- The leadership must submit to the supervision of God and His laws.
- There must be solidarity under one vision where the membership is derived not out of personal gain but the vision of the organisation. In other words, members must not be self-centred, but strive for the good of the whole.
- Members must be loyal to the leadership and to one another.
- Members must be disciplined in doing their part in upholding the functioning of the organisation.
- Members must possess a spirit of tenacity and excellence in their respective responsibilities.
- Members must be accountable and having the same care for one another.
To what degree is your church disciplined and united under the vision of God? The first degree is expressed by members’ commitment to read God’s word and to do His will. The second degree is members’ commitment towards Sabbath worship and in giving their tithes and offerings as commanded by God. The third degree is members’ loyalty towards the leadership and towards one another. The fourth degree is members’ commitment to participate and work out the church’s vision for the year.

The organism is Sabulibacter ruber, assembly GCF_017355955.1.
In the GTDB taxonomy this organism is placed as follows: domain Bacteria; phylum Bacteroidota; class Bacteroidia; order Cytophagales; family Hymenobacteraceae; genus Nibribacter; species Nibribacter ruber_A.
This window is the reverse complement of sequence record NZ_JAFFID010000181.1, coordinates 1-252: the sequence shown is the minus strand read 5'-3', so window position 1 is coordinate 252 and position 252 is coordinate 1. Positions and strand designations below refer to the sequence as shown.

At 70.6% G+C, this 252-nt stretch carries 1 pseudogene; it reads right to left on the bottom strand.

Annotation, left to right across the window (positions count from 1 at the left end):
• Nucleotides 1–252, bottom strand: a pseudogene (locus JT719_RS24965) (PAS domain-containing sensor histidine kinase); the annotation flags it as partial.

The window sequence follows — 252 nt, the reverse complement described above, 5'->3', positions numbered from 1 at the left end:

Dear Lord, I pray for my church that we will be a community that is united under God’s command. Use me as a unifying element that will bridge the differences within the community. Use me as a voice to amplify and remind the community of the church’s vision for the year. Cause me to be disciplined in hearing your voice and to do your will on a daily basis. In Jesus’ name I pray. Amen.